November 18, 2013
by Mark Scott
BBA Web-Newsletter Editor
Friday marks the 50th anniversary of the assassination of President John F. Kennedy. But it’s also the 50th anniversary of the date broadcast journalism, particularly TV reporting, came of age. This is not to say there weren’t important moments in our industry before 1963. Edward R. Murrow’s live radio reports from London during World War II, Murrow’s legendary essay that helped bring down Senator Joseph McCarthy and live coverage of the first US manned space flights were all fine examples of the power of radio and television. But it was the killing of Kennedy that had the most profound impact on our industry. For four days, the three major TV networks at the time presented continuous coverage of this national tragedy. TV did what no newspaper could do. The live coverage brought the nation together so that we could all collectively mourn Kennedy’s death.
Those of us in the business today have to marvel at what Cronkite, Huntley and Brinkley and their colleagues must have gone through to get this live coverage out. They had none of the technical conveniences we have today. There were plenty of glitches. At CBS, the on-air camera took 20 minutes to warm up. So, Walter Cronkite had to go to a radio booth to announce the initial report that “three shots were fired at President Kennedy’s motorcade in downtown Dallas,” while the black “CBS News Bulletin” slide appeared on screen. At NBC, Frank McGee literally had to repeat what Robert MacNeil was telling him over a phone because the network could not patch in a live telephone feed to the studio. But these legendary anchors overcame these obstacles and stayed on the air to bring a grieving nation the latest details.
I was eight at the time. I had no idea yet that I would be pursuing a career in broadcast journalism. I was in my third grade classroom at Allendale Elementary in West Seneca. My assignment that afternoon was to stand by the door as my fellow students left for the buses to make sure they were taking their notebooks home for weekend homework. I saw some sixth-graders milling around in the hallway, saying the President had been shot. I don’t remember if there was a PA announcement of what happened. Since it was so close to dismissal, we got on the bus, and I came home to find my mother crying.
I have very vivid memories of watching the return of President Kennedy’s body to Andrews Air Force Base, where a catering truck used to load food into airplanes was employed to lower his casket to the ground. The most scarring moment for this eight-year-old came Sunday morning. We were a Huntley-Brinkley household, so we were watching NBC. They were the only network covering the transfer of Lee Harvey Oswald from the city to county jail. A shot rang out. My mother screamed and fell to her knees praying.
Throughout this 50th anniversary, we have seen tape of Walter Cronkite’s coverage. His announcement of the death of President Kennedy is now indelibly a part of television broadcast history. It has been replayed thousands of times (probably millions if you include You Tube views). We have seen much less tape of Chet Huntley and David Brinkley on NBC, who during the 1960s were very much Cronkite’s equals. Back in 1963, ABC was a poor third. In fact, I had to “Google” for information about ABC coverage to find out that is was Don Goddard and Ron Cochran, two broadcast journalists whose names are vaguely familiar but of whom I have no memory.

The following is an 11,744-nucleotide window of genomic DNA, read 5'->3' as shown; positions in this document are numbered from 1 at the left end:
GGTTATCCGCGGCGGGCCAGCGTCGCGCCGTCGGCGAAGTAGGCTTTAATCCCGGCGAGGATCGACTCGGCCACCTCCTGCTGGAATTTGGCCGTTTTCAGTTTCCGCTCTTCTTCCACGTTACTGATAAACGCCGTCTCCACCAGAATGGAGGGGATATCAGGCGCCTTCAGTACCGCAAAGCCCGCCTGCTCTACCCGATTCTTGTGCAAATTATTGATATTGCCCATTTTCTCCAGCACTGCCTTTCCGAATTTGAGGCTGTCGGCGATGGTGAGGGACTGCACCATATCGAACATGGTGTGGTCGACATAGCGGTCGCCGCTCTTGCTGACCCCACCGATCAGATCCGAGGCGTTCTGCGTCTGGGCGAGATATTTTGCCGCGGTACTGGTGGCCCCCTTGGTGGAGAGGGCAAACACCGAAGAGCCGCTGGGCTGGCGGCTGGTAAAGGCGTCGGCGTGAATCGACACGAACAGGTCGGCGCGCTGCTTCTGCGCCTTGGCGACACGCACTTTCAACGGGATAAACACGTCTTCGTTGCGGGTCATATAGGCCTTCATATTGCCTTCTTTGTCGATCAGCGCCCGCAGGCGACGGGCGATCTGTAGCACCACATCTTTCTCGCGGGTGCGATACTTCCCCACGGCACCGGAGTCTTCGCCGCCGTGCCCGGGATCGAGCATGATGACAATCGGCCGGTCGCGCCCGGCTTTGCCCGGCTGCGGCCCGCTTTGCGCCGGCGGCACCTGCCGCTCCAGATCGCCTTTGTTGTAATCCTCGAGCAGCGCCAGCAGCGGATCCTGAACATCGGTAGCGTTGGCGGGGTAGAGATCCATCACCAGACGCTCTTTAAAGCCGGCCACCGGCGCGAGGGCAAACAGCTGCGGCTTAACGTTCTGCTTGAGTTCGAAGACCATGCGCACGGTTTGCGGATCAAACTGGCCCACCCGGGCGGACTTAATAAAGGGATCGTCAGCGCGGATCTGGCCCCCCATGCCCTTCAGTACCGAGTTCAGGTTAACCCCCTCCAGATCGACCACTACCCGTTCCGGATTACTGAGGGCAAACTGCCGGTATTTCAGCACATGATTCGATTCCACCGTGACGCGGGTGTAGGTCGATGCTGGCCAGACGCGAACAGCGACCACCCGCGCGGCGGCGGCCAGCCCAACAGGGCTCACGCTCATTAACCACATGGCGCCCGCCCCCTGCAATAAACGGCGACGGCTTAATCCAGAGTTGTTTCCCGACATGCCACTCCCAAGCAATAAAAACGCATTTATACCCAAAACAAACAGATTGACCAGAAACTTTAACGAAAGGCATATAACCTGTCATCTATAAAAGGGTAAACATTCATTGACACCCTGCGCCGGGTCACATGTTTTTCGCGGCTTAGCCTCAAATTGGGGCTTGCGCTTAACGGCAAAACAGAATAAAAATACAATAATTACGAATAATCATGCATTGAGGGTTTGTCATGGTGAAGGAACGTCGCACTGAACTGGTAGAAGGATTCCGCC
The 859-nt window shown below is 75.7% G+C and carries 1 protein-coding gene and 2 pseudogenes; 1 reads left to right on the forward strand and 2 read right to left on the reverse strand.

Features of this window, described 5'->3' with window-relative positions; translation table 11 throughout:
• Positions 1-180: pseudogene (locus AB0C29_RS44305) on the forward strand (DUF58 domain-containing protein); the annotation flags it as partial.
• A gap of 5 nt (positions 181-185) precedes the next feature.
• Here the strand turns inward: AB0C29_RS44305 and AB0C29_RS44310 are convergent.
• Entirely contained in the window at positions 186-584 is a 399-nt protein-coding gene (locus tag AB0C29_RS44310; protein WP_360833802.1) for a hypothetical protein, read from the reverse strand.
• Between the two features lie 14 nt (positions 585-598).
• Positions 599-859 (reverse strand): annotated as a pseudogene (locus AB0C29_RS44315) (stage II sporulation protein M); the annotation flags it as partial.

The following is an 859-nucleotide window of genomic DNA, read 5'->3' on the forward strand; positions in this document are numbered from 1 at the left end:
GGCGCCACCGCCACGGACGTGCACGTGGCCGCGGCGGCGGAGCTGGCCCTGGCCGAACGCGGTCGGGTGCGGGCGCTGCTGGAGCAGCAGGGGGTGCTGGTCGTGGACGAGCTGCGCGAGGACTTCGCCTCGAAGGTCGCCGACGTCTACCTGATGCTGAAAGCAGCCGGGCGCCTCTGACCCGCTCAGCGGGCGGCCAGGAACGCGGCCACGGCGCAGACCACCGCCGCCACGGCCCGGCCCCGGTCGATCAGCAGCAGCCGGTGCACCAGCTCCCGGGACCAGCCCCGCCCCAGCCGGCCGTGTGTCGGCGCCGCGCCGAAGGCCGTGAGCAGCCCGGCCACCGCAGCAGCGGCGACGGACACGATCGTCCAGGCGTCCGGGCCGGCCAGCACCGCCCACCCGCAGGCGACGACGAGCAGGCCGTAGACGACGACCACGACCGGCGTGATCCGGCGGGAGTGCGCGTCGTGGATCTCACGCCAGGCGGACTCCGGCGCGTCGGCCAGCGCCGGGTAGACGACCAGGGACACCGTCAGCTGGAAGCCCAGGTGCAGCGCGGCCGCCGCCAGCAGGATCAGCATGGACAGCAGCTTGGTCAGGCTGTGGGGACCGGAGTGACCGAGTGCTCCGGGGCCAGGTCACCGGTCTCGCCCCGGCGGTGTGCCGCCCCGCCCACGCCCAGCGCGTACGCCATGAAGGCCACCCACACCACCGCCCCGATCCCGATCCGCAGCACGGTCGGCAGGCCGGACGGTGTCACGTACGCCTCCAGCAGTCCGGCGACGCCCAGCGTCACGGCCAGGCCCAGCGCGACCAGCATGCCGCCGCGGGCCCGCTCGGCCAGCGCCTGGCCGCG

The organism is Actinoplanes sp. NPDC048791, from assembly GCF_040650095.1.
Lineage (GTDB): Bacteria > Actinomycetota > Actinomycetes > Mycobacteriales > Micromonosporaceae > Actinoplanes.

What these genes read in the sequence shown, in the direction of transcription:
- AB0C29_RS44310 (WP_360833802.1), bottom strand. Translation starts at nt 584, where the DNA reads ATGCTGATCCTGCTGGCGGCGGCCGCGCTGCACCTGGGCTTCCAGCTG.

Interestingly, five broadcast journalists first gained notoriety for covering the Kennedy assassination – all five eventually becoming anchors of evening news programs. The PBS News Hour has a story on all five.
Robert MacNeil was in Dallas covering the Kennedy visit for NBC News. Jim Lehrer was a reporter for the Dallas Times Herald and was at the police station when Oswald was brought. Both eventually became News Hour anchors.
Peter Jennings was a Canadian TV news anchor at the time of the assassination and traveled to Dallas to report on it. Two years later, he joined ABC News where he anchored the evening news from 1983 until his death in 2005.
Dan Rather was the chief of CBS’ southern bureau in 1963 and was in Dallas to cover the presidential visit. Rather succeeded Cronkite as anchor of the CBS Evening News in 1981.
Bob Schieffer was a police reporter for the Fort Worth Star-Telegram 50 years ago. He briefly succeeded Rather at the anchor desk in the mid 2000s and is currently the host of the Sunday interview program, Face the Nation.
According to Schieffer, the CBS News website will begin streaming its assassination coverage in real time at 1:40pm Friday and will present all four days of it. I hope their website can handle what I expect will be a huge audience of us 55+ baby-boomers who will log in to relive what we experienced 50 years ago.
Now an invitation to those of you who were young reporters, producers and anchors 50 years ago. Would you please spend an hour this week writing up your memories so we can share them here? Again, I was eight. So, I can only relate to what I saw on TV. But if you were working when the UPI machine rang ten bells, announcing the “Flash” from Dallas, please do get in touch.